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CSS CSS Basics (2014) Understanding Values and Units Text Styles

Kenneth Simpson
Kenneth Simpson
1,162 Points

Help with .primary-content, .secondary-content

I see that the syntax written is

.primary-content, .secondary-content, {

}

but what I do not understand is that in the index.html finale the actual class name is #primary-content t-border and

secondary-content t-border? Why is the t-border part of the class not included when writing it in CSS? Can you just leave some of the wording out when selecting classes is CSS? Thanks.

huckleberry
huckleberry
14,636 Points

couple of things here bro,

classes use a . and id's use a # so be careful with that.

What you're describing in the element that's listed as secondary-content t-border is actually 2 classes.

<div class="main-article wrapper">
    <p class="first-paragraph article-paragraph">
    some words here
    </p>
</div>

So in this example, my div has the class main-article and the class wrapper.

The paragraph elements have a class of first-paragraph and the class article-paragraph.

Remember that class or ID names cannot have spaces in them so when you see a space within the double quotes of a class attribute... i.e. the class=" " thing, Then that will tell you there's more than one class.

The CSS: You can assign as many classes to an element as you like. In this instance the element has a class of secondary-content AND t-border. In the CSS, that selector is ONLY selecting the secondary-content class name and not selecting the t-border class name.

also, don't include a comma at the end of a selector group. So it would be

primary-content, 
secondary-content {
     properties: values;
}

not

primary-content,
secondary-content, {
    properties: values;
}

the comma after secondary-content will cause the CSS to not be applied so always leave off the comma after the final selector in a selector group.

2 Answers

Kenneth Simpson
Kenneth Simpson
1,162 Points

Thank you for the clarification on the multiple classes when there is a space. I guess I am just confused as to the point of having 2 classes for the same element? If I were to put .primary-content { color: yellow; }

and then put

.t-border { color: blue; }

would that not mess stuff up? I guess I do not understand what the second class is actually referring to? I may have zoned out during a video or something but I do not remember being taught that. Do you know of the specific video that covers that? Thanks.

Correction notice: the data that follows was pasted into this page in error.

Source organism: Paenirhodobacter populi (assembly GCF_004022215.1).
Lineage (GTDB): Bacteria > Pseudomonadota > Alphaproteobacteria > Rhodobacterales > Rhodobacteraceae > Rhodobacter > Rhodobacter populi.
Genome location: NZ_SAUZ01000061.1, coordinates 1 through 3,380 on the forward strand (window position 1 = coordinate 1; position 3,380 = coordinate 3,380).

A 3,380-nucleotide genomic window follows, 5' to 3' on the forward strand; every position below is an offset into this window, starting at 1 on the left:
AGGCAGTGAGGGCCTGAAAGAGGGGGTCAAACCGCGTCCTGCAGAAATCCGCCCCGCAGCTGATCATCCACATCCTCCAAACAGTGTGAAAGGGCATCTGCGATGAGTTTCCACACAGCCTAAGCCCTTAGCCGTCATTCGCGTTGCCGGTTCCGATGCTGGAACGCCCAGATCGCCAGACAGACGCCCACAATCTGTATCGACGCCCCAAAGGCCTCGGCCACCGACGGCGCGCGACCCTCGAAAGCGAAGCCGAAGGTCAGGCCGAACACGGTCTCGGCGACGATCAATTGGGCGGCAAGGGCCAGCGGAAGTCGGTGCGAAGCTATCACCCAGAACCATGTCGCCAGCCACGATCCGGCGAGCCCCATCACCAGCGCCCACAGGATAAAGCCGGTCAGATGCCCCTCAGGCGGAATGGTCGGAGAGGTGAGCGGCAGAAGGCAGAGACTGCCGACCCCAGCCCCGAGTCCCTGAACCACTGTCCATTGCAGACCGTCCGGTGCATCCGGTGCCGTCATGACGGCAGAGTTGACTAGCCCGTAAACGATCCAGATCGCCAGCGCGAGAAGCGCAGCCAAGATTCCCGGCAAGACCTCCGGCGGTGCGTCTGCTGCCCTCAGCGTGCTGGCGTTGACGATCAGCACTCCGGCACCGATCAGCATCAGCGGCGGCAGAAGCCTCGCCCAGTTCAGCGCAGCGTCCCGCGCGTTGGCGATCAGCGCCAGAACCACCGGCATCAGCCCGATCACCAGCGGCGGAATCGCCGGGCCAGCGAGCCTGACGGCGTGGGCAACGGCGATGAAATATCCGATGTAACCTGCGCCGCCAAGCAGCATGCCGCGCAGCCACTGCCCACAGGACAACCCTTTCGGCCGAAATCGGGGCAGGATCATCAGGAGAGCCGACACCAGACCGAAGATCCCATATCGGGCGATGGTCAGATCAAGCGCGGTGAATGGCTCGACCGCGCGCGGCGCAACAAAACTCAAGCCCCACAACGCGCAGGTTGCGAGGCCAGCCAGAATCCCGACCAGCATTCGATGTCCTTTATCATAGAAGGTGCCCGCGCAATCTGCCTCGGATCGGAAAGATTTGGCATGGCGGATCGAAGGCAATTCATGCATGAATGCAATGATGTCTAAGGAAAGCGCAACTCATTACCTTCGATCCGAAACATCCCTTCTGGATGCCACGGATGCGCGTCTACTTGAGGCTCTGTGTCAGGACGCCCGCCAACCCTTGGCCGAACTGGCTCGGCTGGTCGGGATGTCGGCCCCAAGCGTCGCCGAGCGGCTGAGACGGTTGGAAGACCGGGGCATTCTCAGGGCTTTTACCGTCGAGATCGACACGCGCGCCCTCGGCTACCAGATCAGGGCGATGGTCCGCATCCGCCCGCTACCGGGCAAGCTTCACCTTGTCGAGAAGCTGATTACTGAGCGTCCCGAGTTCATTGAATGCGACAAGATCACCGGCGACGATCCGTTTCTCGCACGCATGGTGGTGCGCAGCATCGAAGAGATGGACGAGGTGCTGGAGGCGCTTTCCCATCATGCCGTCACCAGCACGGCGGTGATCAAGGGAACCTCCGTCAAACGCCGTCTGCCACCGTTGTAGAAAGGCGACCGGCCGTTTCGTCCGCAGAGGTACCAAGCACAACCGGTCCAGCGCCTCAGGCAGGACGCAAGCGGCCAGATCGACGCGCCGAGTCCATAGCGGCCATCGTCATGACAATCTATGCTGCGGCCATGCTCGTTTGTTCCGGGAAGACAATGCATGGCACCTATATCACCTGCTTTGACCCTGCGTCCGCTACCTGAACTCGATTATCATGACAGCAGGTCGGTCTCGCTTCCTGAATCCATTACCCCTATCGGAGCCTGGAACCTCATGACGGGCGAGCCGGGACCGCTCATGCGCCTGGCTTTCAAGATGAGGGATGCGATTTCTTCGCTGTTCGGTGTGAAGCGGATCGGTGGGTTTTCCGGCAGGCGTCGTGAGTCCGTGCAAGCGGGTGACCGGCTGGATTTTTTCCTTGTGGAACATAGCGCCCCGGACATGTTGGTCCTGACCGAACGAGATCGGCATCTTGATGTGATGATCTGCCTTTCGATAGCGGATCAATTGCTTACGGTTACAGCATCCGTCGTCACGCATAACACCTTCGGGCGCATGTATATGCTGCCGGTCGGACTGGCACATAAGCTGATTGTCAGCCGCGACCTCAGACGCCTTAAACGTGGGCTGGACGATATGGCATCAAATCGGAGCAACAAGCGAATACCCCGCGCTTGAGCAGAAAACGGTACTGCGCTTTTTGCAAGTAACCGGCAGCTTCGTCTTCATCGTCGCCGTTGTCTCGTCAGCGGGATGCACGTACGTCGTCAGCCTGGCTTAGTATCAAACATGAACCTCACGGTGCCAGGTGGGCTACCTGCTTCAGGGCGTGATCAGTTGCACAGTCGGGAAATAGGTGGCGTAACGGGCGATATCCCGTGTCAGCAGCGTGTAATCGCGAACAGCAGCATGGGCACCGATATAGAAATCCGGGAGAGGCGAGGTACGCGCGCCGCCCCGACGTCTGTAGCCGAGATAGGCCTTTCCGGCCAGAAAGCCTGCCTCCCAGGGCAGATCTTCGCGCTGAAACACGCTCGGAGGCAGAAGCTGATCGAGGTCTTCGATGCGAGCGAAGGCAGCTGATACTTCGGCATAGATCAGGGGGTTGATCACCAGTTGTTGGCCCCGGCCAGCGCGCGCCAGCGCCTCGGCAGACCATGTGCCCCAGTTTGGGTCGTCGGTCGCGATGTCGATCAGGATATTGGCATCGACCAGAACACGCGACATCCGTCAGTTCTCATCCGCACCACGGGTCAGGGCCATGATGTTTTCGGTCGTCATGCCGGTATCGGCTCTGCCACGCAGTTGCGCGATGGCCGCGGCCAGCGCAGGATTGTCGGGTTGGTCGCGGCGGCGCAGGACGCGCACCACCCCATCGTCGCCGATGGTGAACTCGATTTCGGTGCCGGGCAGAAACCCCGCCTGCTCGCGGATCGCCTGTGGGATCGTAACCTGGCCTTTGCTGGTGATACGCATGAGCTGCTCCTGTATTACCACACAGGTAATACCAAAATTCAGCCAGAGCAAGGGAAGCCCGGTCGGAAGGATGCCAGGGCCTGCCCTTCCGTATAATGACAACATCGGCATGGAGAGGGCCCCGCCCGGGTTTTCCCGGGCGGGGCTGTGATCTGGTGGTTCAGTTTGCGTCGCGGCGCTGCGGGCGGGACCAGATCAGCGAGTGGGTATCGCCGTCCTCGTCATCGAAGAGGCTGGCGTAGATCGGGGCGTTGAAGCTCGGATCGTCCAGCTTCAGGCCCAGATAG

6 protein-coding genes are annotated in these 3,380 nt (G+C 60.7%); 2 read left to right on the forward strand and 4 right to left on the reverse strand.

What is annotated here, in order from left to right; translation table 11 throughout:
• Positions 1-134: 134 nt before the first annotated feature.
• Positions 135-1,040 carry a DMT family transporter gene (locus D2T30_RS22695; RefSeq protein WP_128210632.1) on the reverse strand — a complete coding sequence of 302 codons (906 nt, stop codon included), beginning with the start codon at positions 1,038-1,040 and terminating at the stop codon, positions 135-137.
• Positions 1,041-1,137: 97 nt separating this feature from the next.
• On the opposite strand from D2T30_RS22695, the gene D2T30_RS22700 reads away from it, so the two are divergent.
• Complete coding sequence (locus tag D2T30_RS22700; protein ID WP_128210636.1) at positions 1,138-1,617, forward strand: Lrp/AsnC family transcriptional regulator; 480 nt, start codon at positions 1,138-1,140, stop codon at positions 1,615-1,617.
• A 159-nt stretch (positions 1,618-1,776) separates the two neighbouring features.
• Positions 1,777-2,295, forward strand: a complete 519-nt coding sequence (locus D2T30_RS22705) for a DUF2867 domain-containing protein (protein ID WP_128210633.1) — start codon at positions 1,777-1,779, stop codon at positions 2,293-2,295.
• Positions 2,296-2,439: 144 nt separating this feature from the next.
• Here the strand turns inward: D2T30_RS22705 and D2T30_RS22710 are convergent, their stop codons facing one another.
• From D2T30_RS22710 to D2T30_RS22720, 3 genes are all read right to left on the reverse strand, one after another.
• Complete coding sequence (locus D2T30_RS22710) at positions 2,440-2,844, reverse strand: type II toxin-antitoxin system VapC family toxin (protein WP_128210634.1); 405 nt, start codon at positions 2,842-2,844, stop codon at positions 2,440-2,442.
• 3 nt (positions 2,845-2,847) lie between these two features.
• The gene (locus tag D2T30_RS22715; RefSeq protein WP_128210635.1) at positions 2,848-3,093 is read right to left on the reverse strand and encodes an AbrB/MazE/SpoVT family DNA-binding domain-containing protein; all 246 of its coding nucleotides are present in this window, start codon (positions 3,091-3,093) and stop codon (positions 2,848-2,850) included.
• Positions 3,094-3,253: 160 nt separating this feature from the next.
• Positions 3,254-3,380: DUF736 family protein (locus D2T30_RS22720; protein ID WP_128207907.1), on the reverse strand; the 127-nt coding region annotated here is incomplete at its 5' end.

huckleberry
huckleberry
14,636 Points

I haven't gone through the new CSS course so I don't know the end result but the point of being able to have more than one class within one element is so that you can apply more than one type of styling to a specific element without having to create a whole new class.

Think about it, simple example ahead...

Say you have paragraphs that you want to have blue text. There are other paragraphs that you want to have bigger font size... so you make the classes

.text-blue {
     color: blue;
}

.text-big {
    font-size: 1.5em;
}

but later on you want this one paragraph in a sidebar to have larger font AND be blue... well, you could create an entirely new selector and include both properties, or you could just stick both those class names inside the element and it will be styled with both the color and larger font.

<p class="text-blue text-big">
    words and stuff
</p>

It just allows you to create cleaner code without a bunch of extra selectors that you don't necessarily have to create.

Your Example: In your example though, yes, the .t-border would override the previous one because it comes later in the code. Due to the nature of the "cascading" part of CSS, if 2 selectors have the same level of specificity (in this case they're both classes so they have the same level of specificity) then the one that comes last within the code(CSS) will take precedence.

Kenneth Simpson
Kenneth Simpson
1,162 Points

I really appreciate the quick response! That makes sense now that you have given that example! Thank you.